Saturday, June 15, 2013

Many More Rivers To Cross


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This is a second post on some of the rivers that must be crossed while walking the Shikoku Pilgrimage. The first post can be found here. This first photo is the Hiwasa River where it reaches the sea at Hiwasa in Tokushima, home to temple #23, Yakuo-ji from where the photo is taken.

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According at a no longer extant 16th Century guidebook there were 488 rivers to cross on the route, though this may be a symbolic number as it also claims there were 488 hills to be climbed. The second photo shows the Kaifu River at Kaifu, Tokushima.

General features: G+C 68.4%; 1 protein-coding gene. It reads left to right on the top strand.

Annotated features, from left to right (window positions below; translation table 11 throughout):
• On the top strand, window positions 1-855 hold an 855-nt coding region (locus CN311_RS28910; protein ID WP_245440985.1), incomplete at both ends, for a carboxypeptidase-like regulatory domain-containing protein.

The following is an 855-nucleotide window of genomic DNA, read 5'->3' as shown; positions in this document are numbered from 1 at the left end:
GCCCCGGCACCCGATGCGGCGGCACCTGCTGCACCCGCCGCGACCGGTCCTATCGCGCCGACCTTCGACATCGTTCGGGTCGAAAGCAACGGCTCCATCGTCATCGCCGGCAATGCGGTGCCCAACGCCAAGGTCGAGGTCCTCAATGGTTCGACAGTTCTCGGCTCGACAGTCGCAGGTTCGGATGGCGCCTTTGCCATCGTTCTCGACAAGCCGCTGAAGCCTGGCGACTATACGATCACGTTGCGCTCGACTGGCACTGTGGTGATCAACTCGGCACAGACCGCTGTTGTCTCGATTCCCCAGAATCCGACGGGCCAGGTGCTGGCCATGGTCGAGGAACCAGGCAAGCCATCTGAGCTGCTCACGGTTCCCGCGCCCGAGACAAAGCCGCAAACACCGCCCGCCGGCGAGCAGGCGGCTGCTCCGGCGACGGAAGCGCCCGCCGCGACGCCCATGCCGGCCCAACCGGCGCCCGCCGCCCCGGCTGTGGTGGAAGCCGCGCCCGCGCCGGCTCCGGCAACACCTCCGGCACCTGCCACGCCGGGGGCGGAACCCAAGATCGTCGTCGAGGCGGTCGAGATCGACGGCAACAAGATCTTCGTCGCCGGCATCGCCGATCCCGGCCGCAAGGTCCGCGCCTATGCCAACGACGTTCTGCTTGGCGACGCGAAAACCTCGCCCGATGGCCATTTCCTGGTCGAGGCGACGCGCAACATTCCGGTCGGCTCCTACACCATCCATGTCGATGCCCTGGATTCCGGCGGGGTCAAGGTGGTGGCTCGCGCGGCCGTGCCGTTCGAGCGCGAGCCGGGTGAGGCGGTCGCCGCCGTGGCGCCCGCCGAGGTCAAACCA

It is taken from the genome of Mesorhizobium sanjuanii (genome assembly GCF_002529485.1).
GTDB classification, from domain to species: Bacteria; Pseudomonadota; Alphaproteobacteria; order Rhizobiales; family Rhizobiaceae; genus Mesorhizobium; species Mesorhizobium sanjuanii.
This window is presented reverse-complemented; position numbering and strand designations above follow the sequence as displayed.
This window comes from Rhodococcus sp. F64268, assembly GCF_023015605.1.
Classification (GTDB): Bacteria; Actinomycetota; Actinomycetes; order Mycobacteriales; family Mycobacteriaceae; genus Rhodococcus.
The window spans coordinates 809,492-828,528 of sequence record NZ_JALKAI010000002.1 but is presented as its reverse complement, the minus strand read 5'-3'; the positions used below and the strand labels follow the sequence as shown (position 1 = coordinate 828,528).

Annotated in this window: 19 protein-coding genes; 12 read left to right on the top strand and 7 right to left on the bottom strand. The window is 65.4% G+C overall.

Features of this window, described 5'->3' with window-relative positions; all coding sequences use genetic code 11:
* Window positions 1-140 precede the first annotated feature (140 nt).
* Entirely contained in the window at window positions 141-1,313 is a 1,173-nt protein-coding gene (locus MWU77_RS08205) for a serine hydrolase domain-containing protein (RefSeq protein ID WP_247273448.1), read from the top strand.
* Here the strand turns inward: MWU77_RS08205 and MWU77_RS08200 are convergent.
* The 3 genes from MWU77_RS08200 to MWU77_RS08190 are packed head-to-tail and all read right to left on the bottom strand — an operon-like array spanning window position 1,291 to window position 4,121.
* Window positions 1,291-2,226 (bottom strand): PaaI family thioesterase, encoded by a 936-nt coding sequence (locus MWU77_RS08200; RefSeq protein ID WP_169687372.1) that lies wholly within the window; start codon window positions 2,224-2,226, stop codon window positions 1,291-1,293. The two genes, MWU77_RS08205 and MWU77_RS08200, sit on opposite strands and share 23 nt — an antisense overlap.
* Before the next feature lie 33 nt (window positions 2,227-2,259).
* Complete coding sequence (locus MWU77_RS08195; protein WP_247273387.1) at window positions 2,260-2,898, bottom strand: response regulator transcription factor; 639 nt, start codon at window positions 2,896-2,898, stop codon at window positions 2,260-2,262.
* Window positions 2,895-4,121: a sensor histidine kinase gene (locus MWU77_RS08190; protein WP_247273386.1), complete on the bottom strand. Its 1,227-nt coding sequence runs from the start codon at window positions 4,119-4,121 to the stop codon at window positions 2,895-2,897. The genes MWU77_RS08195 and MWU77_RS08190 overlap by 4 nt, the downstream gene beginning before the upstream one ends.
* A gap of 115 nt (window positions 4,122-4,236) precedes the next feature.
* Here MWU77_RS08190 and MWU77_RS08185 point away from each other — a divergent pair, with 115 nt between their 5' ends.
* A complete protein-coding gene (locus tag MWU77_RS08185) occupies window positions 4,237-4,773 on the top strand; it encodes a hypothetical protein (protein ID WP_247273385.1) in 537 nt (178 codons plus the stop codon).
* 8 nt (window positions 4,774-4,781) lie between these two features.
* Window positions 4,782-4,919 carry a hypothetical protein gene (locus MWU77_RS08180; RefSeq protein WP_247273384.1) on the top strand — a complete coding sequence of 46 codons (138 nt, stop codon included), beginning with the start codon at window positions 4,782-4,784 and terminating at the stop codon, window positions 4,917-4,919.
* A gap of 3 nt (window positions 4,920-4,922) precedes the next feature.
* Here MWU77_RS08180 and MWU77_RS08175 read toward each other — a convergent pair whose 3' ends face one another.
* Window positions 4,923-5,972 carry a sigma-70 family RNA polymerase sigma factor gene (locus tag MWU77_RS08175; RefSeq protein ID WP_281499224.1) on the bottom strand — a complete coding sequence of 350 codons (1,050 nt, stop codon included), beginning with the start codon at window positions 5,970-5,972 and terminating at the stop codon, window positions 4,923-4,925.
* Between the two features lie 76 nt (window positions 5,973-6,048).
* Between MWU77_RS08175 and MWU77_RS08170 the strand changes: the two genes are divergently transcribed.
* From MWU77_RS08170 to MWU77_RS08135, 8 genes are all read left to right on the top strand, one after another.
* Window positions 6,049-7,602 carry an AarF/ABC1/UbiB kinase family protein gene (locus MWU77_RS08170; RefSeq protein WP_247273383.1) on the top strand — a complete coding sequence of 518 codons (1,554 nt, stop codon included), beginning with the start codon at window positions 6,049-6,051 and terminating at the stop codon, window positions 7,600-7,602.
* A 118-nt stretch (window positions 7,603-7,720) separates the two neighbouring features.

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Many rivers had to be forded, some had paying ferries.  Chozen, a monk walking the pilgrimage in the mid 17th Century, recorded instances of boats left for the use of pilgrims, but also having to beg for rides from passing boats. This third photo is the Shishikui River in Shishikui, Tokushima.

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By the end of the 17th Century the pilgrimage had become much more popular and a guide book written by Shinnen, the Michishirube, gave detailed instructions on how and where to cross the rivers and by then there were many more free boats available for pilgrims.

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The last two photos are unknown rivers on the east coast of the Muroto Peninsula, just inside Kochi.

1 comment:

  1. At one existing river crossing on the Kumano Kodo, there is a sign with a mobile number written on it. The ferryman will then come down and row you across.

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